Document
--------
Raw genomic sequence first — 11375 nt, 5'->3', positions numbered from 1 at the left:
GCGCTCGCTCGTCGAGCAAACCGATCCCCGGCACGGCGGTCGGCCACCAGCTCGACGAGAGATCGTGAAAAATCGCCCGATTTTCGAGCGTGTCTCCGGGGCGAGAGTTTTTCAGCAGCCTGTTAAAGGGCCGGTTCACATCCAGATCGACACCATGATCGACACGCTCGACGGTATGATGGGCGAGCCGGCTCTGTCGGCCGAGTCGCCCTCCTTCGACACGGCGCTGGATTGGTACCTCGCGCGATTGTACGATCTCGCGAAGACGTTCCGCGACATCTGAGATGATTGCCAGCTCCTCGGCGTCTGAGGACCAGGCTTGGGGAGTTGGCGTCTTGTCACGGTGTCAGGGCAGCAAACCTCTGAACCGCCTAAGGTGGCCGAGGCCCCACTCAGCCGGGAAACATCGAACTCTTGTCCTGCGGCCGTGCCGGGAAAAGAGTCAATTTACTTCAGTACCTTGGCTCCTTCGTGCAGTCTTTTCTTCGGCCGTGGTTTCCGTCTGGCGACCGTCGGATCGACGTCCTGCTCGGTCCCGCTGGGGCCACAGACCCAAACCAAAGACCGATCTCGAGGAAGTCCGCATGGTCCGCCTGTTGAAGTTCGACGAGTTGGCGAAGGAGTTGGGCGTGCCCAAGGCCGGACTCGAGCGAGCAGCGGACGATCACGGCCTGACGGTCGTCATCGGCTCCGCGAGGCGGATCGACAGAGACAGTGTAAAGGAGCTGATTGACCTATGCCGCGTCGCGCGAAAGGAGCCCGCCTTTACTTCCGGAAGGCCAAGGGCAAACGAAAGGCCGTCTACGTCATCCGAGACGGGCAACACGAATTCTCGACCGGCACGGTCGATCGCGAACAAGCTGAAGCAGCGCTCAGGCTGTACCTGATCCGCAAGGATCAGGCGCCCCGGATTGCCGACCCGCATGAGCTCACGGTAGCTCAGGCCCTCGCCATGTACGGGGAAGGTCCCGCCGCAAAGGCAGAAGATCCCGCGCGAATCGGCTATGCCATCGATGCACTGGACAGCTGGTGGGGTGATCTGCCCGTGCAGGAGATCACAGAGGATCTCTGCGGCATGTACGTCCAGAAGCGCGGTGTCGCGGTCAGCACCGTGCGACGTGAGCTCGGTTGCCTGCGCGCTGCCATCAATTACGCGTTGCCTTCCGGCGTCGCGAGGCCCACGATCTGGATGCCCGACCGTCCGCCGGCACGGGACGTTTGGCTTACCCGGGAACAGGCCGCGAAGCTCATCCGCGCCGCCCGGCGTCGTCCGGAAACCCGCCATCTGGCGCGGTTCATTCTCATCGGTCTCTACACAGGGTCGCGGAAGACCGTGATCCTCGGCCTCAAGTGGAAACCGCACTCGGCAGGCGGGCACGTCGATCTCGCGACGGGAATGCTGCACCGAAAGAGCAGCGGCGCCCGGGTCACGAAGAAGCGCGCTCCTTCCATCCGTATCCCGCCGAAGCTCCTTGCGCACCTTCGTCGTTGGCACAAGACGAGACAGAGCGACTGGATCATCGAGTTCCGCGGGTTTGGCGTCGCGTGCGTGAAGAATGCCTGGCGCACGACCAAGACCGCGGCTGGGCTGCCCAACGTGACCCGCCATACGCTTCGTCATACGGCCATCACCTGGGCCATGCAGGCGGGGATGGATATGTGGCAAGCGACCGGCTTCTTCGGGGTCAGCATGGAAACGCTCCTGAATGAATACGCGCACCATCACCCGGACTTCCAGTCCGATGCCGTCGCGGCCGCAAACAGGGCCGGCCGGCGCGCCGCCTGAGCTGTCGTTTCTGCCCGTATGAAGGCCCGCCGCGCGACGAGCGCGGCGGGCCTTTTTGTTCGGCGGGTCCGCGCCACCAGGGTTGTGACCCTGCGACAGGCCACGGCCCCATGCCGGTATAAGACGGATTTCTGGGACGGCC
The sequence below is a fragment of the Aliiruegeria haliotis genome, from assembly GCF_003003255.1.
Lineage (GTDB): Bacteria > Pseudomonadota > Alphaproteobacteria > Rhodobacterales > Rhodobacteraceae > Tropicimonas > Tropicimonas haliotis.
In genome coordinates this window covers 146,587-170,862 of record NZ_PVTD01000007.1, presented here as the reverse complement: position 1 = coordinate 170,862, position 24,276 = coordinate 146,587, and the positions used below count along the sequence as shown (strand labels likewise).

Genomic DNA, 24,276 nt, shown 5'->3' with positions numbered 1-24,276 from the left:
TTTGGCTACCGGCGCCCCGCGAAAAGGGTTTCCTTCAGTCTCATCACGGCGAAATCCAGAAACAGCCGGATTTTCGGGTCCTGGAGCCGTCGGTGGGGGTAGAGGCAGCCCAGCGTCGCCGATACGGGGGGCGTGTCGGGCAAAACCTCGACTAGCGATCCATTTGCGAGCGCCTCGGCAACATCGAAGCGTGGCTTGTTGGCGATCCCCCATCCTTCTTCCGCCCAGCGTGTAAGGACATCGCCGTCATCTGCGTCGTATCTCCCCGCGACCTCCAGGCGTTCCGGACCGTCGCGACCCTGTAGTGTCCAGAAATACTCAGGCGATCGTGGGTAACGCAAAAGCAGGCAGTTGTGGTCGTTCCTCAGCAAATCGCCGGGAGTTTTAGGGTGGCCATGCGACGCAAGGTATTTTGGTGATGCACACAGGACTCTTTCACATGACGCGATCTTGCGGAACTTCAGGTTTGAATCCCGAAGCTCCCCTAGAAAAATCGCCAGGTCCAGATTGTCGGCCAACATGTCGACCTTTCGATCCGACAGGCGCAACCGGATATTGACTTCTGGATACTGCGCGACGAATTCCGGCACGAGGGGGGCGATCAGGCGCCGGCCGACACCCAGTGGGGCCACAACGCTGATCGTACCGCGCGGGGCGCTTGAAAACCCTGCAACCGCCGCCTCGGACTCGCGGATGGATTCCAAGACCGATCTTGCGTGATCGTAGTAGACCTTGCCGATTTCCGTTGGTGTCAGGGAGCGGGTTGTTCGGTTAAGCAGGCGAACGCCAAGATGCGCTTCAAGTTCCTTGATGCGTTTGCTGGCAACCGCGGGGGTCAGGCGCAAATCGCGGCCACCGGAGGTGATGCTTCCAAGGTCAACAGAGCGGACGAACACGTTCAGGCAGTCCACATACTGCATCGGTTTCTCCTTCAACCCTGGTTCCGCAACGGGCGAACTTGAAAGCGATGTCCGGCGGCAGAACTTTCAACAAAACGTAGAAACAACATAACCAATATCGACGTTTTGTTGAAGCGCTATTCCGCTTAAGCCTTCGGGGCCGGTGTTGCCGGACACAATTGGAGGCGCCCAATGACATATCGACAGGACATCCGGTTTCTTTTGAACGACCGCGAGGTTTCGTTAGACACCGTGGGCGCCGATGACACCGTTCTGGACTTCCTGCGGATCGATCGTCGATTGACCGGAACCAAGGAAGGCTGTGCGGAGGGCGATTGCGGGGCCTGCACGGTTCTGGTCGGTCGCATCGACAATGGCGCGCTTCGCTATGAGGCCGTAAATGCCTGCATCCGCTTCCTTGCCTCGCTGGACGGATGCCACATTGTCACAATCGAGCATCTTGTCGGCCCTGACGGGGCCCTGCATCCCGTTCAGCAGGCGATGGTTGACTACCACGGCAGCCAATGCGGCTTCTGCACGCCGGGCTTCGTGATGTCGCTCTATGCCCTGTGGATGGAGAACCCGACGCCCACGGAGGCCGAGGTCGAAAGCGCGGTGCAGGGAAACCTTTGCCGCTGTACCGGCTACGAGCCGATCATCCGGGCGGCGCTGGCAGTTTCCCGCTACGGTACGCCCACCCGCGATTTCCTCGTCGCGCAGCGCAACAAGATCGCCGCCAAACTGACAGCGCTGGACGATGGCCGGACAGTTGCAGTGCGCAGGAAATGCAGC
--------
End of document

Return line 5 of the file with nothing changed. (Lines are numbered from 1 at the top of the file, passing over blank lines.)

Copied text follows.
In genome coordinates this window covers 146,587-170,862 of record NZ_PVTD01000007.1, presented here as the reverse complement: position 1 = coordinate 170,862, position 24,276 = coordinate 146,587, and the positions used below count along the sequence as shown (strand labels likewise).